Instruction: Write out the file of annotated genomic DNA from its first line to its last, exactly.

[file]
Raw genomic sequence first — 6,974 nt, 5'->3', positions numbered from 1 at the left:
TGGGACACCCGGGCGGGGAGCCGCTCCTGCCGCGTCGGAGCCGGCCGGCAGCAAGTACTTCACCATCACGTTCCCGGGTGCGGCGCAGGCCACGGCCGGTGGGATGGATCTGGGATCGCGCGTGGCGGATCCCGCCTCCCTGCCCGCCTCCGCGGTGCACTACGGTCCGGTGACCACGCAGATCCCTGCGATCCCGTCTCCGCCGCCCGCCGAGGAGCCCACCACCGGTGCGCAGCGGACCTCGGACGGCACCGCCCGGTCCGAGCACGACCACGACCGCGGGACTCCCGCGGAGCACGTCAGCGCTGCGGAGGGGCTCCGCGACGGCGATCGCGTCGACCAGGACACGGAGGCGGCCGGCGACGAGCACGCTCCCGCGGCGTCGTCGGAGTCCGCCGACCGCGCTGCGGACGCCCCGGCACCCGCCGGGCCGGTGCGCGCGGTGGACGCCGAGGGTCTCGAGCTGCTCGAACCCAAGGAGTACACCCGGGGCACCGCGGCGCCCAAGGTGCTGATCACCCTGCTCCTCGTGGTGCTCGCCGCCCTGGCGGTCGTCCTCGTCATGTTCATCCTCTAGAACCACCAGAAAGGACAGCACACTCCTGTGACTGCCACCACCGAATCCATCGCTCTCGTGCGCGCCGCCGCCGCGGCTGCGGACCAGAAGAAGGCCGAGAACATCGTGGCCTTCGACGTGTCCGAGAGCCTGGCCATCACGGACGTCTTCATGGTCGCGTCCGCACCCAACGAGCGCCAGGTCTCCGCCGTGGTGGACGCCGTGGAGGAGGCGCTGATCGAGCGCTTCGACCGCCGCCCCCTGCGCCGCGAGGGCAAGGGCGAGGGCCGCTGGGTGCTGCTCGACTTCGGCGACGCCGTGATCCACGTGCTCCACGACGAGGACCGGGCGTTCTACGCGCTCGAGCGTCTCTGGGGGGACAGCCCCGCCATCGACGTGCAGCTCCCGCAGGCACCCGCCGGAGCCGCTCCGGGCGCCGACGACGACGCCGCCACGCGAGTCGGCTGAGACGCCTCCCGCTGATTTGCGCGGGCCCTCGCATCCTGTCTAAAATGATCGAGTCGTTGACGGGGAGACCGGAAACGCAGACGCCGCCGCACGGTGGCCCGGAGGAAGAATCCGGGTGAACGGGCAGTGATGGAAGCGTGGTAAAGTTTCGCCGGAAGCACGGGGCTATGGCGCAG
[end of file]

Raw genomic sequence first — 6,974 nt, 5'->3', positions numbered from 1 at the left:
TGGGACACCCGGGCGGGGAGCCGCTCCTGCCGCGTCGGAGCCGGCCGGCAGCAAGTACTTCACCATCACGTTCCCGGGTGCGGCGCAGGCCACGGCCGGTGGGATGGATCTGGGATCGCGCGTGGCGGATCCCGCCTCCCTGCCCGCCTCCGCGGTGCACTACGGTCCGGTGACCACGCAGATCCCTGCGATCCCGTCTCCGCCGCCCGCCGAGGAGCCCACCACCGGTGCGCAGCGGACCTCGGACGGCACCGCCCGGTCCGAGCACGACCACGACCGCGGGACTCCCGCGGAGCACGTCAGCGCTGCGGAGGGGCTCCGCGACGGCGATCGCGTCGACCAGGACACGGAGGCGGCCGGCGACGAGCACGCTCCCGCGGCGTCGTCGGAGTCCGCCGACCGCGCTGCGGACGCCCCGGCACCCGCCGGGCCGGTGCGCGCGGTGGACGCCGAGGGTCTCGAGCTGCTCGAACCCAAGGAGTACACCCGGGGCACCGCGGCGCCCAAGGTGCTGATCACCCTGCTCCTCGTGGTGCTCGCCGCCCTGGCGGTCGTCCTCGTCATGTTCATCCTCTAGAACCACCAGAAAGGACAGCACACTCCTGTGACTGCCACCACCGAATCCATCGCTCTCGTGCGCGCCGCCGCCGCGGCTGCGGACCAGAAGAAGGCCGAGAACATCGTGGCCTTCGACGTGTCCGAGAGCCTGGCCATCACGGACGTCTTCATGGTCGCGTCCGCACCCAACGAGCGCCAGGTCTCCGCCGTGGTGGACGCCGTGGAGGAGGCGCTGATCGAGCGCTTCGACCGCCGCCCCCTGCGCCGCGAGGGCAAGGGCGAGGGCCGCTGGGTGCTGCTCGACTTCGGCGACGCCGTGATCCACGTGCTCCACGACGAGGACCGGGCGTTCTACGCGCTCGAGCGTCTCTGGGGGGACAGCCCCGCCATCGACGTGCAGCTCCCGCAGGCACCCGCCGGAGCCGCTCCGGGCGCCGACGACGACGCCGCCACGCGAGTCGGCTGAGACGCCTCCCGCTGATTTGCGCGGGCCCTCGCATCCTGTCTAAAATGATCGAGTCGTTGACGGGGAGACCGGAAACGCAGACGCCGCCGCACGGTGGCCCGGAGGAAGAATCCGGGTGAACGGGCAGTGATGGAAGCGTGGTAAAGTTTCGCCGGAAGCACGGGGCTATGGCGCAG